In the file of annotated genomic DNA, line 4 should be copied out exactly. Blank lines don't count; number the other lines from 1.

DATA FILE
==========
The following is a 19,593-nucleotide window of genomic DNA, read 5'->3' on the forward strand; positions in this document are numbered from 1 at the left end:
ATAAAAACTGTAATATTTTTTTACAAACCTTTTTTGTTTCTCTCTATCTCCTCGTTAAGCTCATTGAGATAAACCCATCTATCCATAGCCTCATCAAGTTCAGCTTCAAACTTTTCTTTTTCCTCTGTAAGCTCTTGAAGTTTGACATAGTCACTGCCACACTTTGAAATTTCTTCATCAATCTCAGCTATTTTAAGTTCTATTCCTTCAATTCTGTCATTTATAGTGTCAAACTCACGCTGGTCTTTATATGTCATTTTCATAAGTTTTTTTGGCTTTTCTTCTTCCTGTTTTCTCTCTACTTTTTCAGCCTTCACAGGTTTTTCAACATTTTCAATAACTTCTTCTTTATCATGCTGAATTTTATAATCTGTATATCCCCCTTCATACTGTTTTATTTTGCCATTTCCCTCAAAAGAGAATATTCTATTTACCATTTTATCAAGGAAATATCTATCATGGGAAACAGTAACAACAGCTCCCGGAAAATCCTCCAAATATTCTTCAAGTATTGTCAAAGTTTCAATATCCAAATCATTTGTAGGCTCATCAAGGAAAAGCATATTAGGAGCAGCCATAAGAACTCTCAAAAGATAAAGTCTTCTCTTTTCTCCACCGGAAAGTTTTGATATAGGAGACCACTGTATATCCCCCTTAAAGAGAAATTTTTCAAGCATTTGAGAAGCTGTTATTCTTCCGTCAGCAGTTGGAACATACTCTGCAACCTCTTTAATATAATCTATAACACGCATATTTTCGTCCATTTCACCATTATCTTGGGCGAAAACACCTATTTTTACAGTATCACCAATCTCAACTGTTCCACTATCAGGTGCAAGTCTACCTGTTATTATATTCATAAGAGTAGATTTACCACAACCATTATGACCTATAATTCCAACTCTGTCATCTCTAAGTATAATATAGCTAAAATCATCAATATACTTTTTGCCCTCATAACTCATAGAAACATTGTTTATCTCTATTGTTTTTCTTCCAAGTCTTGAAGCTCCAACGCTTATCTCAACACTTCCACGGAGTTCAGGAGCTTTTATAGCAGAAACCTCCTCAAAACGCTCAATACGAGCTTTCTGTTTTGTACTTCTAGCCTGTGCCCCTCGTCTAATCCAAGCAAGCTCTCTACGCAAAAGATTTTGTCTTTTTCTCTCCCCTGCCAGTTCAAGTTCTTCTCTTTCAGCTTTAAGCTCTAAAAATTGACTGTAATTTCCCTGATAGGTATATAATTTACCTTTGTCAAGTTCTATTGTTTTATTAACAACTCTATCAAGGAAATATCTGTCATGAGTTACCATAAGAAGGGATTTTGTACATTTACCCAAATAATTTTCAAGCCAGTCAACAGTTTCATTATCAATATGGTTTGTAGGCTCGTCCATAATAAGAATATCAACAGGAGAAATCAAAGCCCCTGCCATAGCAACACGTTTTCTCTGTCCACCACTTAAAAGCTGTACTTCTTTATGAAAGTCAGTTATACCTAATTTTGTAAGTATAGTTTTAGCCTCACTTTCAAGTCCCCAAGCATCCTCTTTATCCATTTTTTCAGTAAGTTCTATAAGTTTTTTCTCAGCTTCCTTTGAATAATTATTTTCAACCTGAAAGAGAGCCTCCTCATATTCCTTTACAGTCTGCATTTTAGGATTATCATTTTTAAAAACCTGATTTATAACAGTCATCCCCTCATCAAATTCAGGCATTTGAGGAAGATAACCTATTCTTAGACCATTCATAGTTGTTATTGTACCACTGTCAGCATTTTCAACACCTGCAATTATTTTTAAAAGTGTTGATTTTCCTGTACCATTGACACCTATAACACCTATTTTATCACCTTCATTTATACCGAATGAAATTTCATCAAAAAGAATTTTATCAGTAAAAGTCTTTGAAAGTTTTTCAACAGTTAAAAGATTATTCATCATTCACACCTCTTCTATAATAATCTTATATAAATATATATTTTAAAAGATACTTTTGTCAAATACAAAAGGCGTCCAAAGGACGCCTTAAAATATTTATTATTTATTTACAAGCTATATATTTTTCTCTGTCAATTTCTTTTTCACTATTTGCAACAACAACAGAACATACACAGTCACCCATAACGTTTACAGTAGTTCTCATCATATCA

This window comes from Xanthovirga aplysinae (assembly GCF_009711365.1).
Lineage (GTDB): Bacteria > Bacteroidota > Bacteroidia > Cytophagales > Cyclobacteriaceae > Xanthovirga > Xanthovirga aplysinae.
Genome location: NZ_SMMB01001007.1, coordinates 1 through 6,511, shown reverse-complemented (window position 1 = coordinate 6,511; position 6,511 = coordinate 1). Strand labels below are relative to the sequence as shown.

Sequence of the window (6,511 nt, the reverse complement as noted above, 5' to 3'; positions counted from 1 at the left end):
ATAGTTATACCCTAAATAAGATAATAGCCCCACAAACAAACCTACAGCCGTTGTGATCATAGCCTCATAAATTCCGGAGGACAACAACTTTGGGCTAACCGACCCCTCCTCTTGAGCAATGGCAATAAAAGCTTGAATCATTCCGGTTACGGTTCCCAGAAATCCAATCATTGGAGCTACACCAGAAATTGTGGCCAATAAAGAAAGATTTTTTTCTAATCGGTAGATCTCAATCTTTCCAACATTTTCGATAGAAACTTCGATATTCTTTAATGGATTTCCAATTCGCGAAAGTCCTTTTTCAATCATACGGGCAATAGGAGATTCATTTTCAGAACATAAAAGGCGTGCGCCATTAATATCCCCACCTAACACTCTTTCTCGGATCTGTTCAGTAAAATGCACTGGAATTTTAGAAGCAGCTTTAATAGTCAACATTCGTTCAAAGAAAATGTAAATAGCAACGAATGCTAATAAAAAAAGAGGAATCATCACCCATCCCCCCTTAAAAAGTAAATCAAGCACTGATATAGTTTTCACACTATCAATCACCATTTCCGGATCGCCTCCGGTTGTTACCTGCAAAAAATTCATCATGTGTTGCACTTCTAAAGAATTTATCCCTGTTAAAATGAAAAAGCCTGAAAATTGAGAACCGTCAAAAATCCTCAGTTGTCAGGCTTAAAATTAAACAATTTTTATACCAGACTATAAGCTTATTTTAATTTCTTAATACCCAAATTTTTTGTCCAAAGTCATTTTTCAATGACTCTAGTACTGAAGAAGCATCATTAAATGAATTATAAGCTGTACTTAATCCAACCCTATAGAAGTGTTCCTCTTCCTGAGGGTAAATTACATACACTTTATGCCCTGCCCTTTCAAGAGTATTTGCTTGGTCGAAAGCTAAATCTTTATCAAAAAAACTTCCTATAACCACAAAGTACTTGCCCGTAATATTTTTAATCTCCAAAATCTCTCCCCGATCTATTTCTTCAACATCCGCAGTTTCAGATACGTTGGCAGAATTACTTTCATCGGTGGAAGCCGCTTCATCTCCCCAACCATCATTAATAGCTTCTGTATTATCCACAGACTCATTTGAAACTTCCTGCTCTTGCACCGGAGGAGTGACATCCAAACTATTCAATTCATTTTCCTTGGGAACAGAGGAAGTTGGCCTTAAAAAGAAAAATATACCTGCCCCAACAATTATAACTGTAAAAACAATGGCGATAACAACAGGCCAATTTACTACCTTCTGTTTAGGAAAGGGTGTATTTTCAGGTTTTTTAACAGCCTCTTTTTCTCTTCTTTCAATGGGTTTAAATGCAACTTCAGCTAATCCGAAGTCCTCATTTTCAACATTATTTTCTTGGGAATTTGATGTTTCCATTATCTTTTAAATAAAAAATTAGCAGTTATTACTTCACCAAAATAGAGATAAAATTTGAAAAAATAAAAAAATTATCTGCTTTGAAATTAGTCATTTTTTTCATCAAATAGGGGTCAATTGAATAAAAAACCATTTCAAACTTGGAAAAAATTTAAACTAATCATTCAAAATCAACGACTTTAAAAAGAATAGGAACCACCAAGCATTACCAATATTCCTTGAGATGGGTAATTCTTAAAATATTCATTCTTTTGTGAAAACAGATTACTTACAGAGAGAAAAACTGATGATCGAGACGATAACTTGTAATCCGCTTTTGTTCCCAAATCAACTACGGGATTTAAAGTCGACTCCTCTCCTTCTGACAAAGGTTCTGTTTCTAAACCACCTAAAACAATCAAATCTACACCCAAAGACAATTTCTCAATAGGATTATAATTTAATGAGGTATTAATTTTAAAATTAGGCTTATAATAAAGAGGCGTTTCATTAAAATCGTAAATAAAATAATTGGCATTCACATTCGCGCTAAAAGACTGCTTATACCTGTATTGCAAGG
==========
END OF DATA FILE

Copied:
Lineage (GTDB): Bacteria > Bacteroidota > Bacteroidia > Cytophagales > Cyclobacteriaceae > Xanthovirga > Xanthovirga aplysinae.